Ten years since the last incidence of the mad cow disease in Greece, the Greek authorities have quarantined a farm in Fthiotida, central Greece, after the detection of two new cases.
The new cases of bovine spongiform encephalopathy (BSE) were found in two dead cows that had been imported from the Netherlands. It is estimated that the animals were six years old. The Ministry of Agriculture says the farm has been closed off and is going to be subject to further tests.
Bovine spongiform encephalopathy, commonly known as mad cow disease, is a fatal disease (encephalopathy) in cattle that damages the animal’s central nervous system. BSE possibly originated as a result of cattle being fed meat and bone meal as well as commercial feeds, which may contain ingredients including antibiotics, hormones, pesticides, fertilizers, and protein supplements. BSE can be transmitted to humans who eat food derived from infected cows, particularly if it contains nerve tissue. There is an association between a new human disease called variant Creutzfeldt-Jakob disease (vCJD) and BSE.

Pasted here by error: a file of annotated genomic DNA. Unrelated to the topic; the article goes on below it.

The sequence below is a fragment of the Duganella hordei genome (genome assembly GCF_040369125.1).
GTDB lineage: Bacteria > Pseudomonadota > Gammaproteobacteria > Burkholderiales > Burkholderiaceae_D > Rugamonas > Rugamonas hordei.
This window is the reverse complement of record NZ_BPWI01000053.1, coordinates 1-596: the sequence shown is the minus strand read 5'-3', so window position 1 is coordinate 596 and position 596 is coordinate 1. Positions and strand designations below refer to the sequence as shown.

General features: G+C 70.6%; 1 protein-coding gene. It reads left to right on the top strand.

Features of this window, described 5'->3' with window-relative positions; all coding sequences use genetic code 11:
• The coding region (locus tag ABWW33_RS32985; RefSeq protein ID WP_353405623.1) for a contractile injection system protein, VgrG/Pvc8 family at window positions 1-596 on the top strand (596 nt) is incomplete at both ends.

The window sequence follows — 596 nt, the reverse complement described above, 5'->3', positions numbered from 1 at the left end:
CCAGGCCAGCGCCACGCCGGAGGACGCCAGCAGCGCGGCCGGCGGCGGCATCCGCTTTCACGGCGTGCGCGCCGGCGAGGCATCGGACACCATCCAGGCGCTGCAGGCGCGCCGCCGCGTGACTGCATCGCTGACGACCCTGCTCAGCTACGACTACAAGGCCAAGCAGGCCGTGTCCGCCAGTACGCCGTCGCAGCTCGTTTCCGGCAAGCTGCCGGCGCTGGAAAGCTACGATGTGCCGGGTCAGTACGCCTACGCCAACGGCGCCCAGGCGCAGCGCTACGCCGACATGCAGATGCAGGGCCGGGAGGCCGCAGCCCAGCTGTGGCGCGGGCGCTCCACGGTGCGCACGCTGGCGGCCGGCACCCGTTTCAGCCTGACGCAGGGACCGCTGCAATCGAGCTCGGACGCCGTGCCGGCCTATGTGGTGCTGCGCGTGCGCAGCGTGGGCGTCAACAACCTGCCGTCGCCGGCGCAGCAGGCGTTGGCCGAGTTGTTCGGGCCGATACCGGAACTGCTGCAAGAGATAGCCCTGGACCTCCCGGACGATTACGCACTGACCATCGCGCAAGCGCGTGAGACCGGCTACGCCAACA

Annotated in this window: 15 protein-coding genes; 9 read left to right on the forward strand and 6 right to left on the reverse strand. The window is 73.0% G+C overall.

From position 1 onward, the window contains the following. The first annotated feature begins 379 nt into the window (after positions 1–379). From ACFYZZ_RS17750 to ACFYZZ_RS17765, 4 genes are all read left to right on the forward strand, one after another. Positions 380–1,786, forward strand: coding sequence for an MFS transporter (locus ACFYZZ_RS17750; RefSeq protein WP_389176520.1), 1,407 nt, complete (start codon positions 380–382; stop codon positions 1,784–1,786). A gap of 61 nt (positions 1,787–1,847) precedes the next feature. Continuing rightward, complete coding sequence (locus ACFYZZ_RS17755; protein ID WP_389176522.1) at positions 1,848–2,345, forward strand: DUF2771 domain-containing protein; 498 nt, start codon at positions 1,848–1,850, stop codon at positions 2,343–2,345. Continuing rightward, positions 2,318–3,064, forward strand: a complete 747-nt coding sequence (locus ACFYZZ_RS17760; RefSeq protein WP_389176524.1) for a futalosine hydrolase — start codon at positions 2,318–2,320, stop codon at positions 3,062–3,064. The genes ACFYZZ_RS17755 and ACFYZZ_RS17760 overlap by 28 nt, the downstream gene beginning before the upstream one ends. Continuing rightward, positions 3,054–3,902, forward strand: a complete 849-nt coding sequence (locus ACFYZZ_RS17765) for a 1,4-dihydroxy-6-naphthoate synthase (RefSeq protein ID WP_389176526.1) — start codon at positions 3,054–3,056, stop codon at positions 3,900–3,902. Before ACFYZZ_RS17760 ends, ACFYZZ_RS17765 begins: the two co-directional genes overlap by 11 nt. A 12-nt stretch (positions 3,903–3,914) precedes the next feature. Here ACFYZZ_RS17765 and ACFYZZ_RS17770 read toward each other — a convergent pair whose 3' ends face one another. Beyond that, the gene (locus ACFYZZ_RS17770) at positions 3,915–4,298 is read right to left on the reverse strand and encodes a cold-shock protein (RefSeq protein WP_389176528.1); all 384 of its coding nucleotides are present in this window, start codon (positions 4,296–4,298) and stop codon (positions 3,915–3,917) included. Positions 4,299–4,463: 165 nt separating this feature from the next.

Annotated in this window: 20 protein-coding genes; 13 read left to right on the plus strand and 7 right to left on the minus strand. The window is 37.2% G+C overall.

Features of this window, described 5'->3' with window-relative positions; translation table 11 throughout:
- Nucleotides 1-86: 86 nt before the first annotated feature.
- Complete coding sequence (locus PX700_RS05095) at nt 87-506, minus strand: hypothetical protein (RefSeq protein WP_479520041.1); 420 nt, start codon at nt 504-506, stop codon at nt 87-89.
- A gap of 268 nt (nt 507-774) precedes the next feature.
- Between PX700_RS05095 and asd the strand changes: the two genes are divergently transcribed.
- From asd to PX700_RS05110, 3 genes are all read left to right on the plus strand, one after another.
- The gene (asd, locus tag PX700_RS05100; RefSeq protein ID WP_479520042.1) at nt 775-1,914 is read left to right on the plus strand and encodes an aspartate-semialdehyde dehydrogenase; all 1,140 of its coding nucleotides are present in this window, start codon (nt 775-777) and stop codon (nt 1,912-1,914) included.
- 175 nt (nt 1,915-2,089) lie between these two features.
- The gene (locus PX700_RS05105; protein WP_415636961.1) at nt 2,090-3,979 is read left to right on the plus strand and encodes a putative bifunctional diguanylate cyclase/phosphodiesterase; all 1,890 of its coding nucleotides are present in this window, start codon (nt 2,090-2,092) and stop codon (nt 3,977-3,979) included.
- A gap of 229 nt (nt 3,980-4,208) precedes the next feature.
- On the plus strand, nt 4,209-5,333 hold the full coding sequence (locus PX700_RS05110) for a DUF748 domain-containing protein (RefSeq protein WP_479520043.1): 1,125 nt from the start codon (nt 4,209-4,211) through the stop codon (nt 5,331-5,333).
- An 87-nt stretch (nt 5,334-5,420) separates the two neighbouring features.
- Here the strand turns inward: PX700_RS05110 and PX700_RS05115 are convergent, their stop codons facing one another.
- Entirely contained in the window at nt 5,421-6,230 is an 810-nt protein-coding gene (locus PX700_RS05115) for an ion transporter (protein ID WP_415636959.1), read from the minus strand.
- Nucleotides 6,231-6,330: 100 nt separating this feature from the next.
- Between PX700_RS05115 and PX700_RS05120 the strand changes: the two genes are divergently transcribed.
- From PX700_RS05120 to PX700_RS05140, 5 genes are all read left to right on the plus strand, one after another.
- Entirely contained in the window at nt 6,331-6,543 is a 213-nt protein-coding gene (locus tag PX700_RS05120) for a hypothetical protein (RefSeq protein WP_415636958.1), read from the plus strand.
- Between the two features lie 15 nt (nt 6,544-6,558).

The disease first appeared in the 1980s, in the United Kingdom, where animal husbandry units started using feed of animal origin in order to reduce production costs. The first ‘mad cow’ appeared in April 1985, while the first official confirmation of the disease was announced 18 months later, in November 1986.